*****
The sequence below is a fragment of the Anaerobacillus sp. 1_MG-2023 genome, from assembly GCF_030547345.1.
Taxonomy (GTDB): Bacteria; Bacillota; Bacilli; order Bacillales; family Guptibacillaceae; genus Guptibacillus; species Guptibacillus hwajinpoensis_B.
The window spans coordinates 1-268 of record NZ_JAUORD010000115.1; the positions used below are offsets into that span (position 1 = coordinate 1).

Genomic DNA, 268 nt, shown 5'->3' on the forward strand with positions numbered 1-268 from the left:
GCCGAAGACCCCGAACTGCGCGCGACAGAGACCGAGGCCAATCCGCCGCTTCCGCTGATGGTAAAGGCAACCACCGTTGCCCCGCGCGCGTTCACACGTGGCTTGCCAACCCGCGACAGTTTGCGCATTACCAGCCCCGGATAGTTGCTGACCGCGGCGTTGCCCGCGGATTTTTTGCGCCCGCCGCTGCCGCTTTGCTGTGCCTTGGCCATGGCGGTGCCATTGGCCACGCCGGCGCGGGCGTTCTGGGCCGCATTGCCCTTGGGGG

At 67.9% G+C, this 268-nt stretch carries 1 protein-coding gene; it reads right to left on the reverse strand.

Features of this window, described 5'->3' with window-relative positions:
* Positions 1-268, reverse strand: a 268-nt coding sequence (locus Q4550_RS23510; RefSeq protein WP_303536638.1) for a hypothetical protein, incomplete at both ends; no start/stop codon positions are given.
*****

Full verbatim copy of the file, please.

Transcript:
The sequence below is a fragment of the Anaerobacillus sp. 1_MG-2023 genome, from assembly GCF_030547345.1.
Taxonomy (GTDB): Bacteria; Bacillota; Bacilli; order Bacillales; family Guptibacillaceae; genus Guptibacillus; species Guptibacillus hwajinpoensis_B.
The window spans coordinates 1-268 of record NZ_JAUORD010000115.1; the positions used below are offsets into that span (position 1 = coordinate 1).

Genomic DNA, 268 nt, shown 5'->3' on the forward strand with positions numbered 1-268 from the left:
GCCGAAGACCCCGAACTGCGCGCGACAGAGACCGAGGCCAATCCGCCGCTTCCGCTGATGGTAAAGGCAACCACCGTTGCCCCGCGCGCGTTCACACGTGGCTTGCCAACCCGCGACAGTTTGCGCATTACCAGCCCCGGATAGTTGCTGACCGCGGCGTTGCCCGCGGATTTTTTGCGCCCGCCGCTGCCGCTTTGCTGTGCCTTGGCCATGGCGGTGCCATTGGCCACGCCGGCGCGGGCGTTCTGGGCCGCATTGCCCTTGGGGG

At 67.9% G+C, this 268-nt stretch carries 1 protein-coding gene; it reads right to left on the reverse strand.

Features of this window, described 5'->3' with window-relative positions:
* Positions 1-268, reverse strand: a 268-nt coding sequence (locus Q4550_RS23510; RefSeq protein WP_303536638.1) for a hypothetical protein, incomplete at both ends; no start/stop codon positions are given.